June 3, 2015

TSG IntelBrief: The Critical Resource Power of the Islamic State

• From seizing a vital dam in Ramadi, or gas fields in central Syria, and now parts of the world’s largest water irrigation project in Sirte, Libya, the Islamic State is using critical resources and infrastructure in unprecedented fashion

• The group prioritizes accumulating and holding territory; water, irrigation, hydroelectricity; and oil and minerals

• By attacking and either holding or destroying contested oil facilities and other industries, the Islamic State ensures that no one else benefits from them.


Lost in the discussion of areas under the control or influence of the Islamic State is the group’s deliberate and effective strategy to target critical resources and infrastructure not just to materially gain from them but also to wield them as weapons. The group is pursuing a target list that includes earth, water, and fire, with tragic success in Iraq, Syria, and now Libya.

The most visible part of that target list is earth; the vast swathes of territory the group continues to hold and expand only one year after it stormed Mosul. The ground conquests are the easiest to grasp, with entire cities and populations under control or threat, providing clear measurements of the group’s violent reach. Somewhat less obvious but just as important are the agricultural systems that the group takes over—from the farms to the market. Before it was driven from the Syrian border town of Kobani, the vast wheat fields and silos were an irresistible target for the group, since there are few levers of power more controlling than food and the livelihoods of those who produce it. It also controls the wheat distribution route between Syria and Nineveh Province in Iraq.

But the water and fire targets, while harder to visualize, drive the Islamic State’s territorial decisions in many ways, and have huge impacts on the daily lives of the populations and forces opposing the group’s expansion.

In the arid lands where the Islamic State fights, control of water is the ultimate weapon of terror, allowing it to manipulate supplies of drinking water, irrigation, and hydroelectricity. Yesterday the Islamic State shut down the Ramadi dam and cut water off to the neighboring districts of al-Habbiniyah and al-Khalidiyah—the former being precisely where the Iraqi Security Forces (ISF) and militias are organizing to retake Ramadi. The group is still threatening the much larger Haditha dam, where the U.S. first concentrated airstrikes last September in a desperate attempt to keep the group from seizing an installation of such strategic value. Likewise, in Syria, the group controls part of the Euphrates river that runs through the agriculturally important area of Raqqa (though the Turkish government has much more control over the river’s flow since it is upstream).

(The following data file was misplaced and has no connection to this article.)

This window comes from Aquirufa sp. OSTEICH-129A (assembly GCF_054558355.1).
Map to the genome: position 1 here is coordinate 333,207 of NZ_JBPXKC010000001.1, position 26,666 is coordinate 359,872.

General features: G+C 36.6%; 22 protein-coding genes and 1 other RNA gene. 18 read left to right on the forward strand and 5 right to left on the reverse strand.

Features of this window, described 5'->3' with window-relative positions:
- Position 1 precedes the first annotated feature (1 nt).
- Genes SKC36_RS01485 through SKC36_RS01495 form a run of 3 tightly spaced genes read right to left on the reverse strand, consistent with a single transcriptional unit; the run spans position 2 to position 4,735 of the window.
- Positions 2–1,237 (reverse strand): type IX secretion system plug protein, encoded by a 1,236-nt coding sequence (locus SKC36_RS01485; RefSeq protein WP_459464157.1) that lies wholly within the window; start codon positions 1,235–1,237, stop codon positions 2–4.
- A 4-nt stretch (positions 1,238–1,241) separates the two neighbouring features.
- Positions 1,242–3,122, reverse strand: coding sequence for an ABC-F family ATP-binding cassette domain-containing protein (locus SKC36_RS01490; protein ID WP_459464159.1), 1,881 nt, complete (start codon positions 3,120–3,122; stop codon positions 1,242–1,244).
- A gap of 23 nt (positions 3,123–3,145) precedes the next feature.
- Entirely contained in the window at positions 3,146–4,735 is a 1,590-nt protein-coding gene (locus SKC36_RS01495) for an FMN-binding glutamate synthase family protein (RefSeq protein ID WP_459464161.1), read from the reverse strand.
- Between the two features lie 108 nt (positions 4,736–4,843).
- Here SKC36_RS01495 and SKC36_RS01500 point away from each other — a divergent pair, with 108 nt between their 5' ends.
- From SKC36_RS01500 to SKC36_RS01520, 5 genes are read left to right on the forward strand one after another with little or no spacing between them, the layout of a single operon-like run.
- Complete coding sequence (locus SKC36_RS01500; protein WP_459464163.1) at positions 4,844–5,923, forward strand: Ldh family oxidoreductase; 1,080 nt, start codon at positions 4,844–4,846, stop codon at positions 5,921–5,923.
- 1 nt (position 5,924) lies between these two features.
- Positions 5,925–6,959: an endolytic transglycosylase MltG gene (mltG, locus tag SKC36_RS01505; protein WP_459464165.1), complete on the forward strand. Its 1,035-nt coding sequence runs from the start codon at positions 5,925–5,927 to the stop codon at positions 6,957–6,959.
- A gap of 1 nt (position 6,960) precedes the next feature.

Most recently, in Libya, the group’s wilayat, or self-proclaimed state, took full control of the important coastal city of Sirte. Beyond the symbolic value of taking the hometown of deceased Libyan dictator Muammar Qadhafi is the practical value of controlling critical parts of the largest water/irrigation project in the world—the Great Man-Made River Project. This immense collection of underground pipes and above-ground reservoirs supplies water to Tripoli in the west, centrally-located Sirte, and Benghazi to the east. If the group maintains control over the Sirte part of the system, it will grant enormous leverage to the group.

As much as life depends on water, modern machinery, economies, and fighting forces depend on oil and byproducts—the primary targets of the Islamic State in Iraq, Syria, and now Libya. The ongoing, nearly year-long, battle between the Islamic State and Iraqi forces in the refinery town of Bayji shows the determination of the group to either seize the immense benefits of the refinery for themselves or, failing that, deny those benefits to the Iraqi government and people. In Syria, the group’s seizure of the crucial towns of Palmyra and Tadmur not only put more people under the group’s murderous rule and priceless antiquities at risk of looting or destruction; it also put the important Arak and al-Hail gas fields near Palmyra into the hands of the Islamic State. These two gas fields supply a large percentage of electricity to western parts of Syria that are still contested, meaning the group controls even more of the oil and gas power-generating capability of Syria. Near Sirte in Libya, the group has attacked several oil fields, taking them off-line to make sure that if it couldn’t have them, no one would.

By targeting the commanding heights of not just strategic hills but of the basic levers of the economy and life, the Islamic State is wielding weapons of critical resources and infrastructure at an unprecedented scale. Efforts to remove the group from these sources of earth, water, and fire will have to be done in a manner that doesn’t destroy the resources and infrastructure in the process. This will prove to be as difficult as it is important and needed.


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